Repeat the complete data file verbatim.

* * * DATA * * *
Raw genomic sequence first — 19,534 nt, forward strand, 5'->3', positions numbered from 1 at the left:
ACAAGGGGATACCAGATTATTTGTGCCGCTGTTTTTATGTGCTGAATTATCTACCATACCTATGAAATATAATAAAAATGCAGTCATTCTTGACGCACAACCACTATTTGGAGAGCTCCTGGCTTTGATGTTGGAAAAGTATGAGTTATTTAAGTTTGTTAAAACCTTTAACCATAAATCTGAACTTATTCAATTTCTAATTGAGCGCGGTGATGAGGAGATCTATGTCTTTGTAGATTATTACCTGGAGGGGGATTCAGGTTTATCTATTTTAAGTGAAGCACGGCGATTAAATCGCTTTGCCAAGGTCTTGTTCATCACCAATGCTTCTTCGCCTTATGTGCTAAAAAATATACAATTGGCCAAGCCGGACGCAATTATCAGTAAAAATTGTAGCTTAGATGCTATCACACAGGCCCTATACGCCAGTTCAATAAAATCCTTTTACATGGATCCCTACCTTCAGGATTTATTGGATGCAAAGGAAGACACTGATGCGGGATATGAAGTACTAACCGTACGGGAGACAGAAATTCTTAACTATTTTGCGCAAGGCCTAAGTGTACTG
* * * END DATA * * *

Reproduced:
Raw genomic sequence first — 19,534 nt, forward strand, 5'->3', positions numbered from 1 at the left:
ACAAGGGGATACCAGATTATTTGTGCCGCTGTTTTTATGTGCTGAATTATCTACCATACCTATGAAATATAATAAAAATGCAGTCATTCTTGACGCACAACCACTATTTGGAGAGCTCCTGGCTTTGATGTTGGAAAAGTATGAGTTATTTAAGTTTGTTAAAACCTTTAACCATAAATCTGAACTTATTCAATTTCTAATTGAGCGCGGTGATGAGGAGATCTATGTCTTTGTAGATTATTACCTGGAGGGGGATTCAGGTTTATCTATTTTAAGTGAAGCACGGCGATTAAATCGCTTTGCCAAGGTCTTGTTCATCACCAATGCTTCTTCGCCTTATGTGCTAAAAAATATACAATTGGCCAAGCCGGACGCAATTATCAGTAAAAATTGTAGCTTAGATGCTATCACACAGGCCCTATACGCCAGTTCAATAAAATCCTTTTACATGGATCCCTACCTTCAGGATTTATTGGATGCAAAGGAAGACACTGATGCGGGATATGAAGTACTAACCGTACGGGAGACAGAAATTCTTAACTATTTTGCGCAAGGCCTAAGTGTACTG